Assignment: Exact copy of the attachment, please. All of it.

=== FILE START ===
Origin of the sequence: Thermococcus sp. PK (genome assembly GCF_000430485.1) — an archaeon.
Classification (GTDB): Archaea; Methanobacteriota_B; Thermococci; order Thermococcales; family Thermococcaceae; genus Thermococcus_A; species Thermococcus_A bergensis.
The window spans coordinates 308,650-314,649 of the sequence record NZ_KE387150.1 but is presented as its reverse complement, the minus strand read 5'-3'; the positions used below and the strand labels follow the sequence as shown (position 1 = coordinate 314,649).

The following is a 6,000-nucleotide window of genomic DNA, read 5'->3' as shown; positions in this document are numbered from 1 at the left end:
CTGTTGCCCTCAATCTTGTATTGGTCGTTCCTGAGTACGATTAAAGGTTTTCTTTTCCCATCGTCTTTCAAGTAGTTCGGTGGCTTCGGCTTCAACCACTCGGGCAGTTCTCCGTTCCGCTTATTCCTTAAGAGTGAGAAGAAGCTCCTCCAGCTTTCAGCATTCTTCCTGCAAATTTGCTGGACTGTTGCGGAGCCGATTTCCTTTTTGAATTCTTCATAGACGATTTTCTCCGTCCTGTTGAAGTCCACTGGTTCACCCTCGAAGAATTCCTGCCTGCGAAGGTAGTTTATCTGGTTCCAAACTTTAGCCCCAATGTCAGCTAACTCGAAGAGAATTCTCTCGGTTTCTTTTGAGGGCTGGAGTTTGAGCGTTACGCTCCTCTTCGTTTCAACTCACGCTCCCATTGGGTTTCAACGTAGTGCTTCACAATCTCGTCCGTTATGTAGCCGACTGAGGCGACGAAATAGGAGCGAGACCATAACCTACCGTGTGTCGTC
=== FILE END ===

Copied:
Origin of the sequence: Thermococcus sp. PK (genome assembly GCF_000430485.1) — an archaeon.
Classification (GTDB): Archaea; Methanobacteriota_B; Thermococci; order Thermococcales; family Thermococcaceae; genus Thermococcus_A; species Thermococcus_A bergensis.
The window spans coordinates 308,650-314,649 of the sequence record NZ_KE387150.1 but is presented as its reverse complement, the minus strand read 5'-3'; the positions used below and the strand labels follow the sequence as shown (position 1 = coordinate 314,649).

The following is a 6,000-nucleotide window of genomic DNA, read 5'->3' as shown; positions in this document are numbered from 1 at the left end:
CTGTTGCCCTCAATCTTGTATTGGTCGTTCCTGAGTACGATTAAAGGTTTTCTTTTCCCATCGTCTTTCAAGTAGTTCGGTGGCTTCGGCTTCAACCACTCGGGCAGTTCTCCGTTCCGCTTATTCCTTAAGAGTGAGAAGAAGCTCCTCCAGCTTTCAGCATTCTTCCTGCAAATTTGCTGGACTGTTGCGGAGCCGATTTCCTTTTTGAATTCTTCATAGACGATTTTCTCCGTCCTGTTGAAGTCCACTGGTTCACCCTCGAAGAATTCCTGCCTGCGAAGGTAGTTTATCTGGTTCCAAACTTTAGCCCCAATGTCAGCTAACTCGAAGAGAATTCTCTCGGTTTCTTTTGAGGGCTGGAGTTTGAGCGTTACGCTCCTCTTCGTTTCAACTCACGCTCCCATTGGGTTTCAACGTAGTGCTTCACAATCTCGTCCGTTATGTAGCCGACTGAGGCGACGAAATAGGAGCGAGACCATAACCTACCGTGTGTCGTC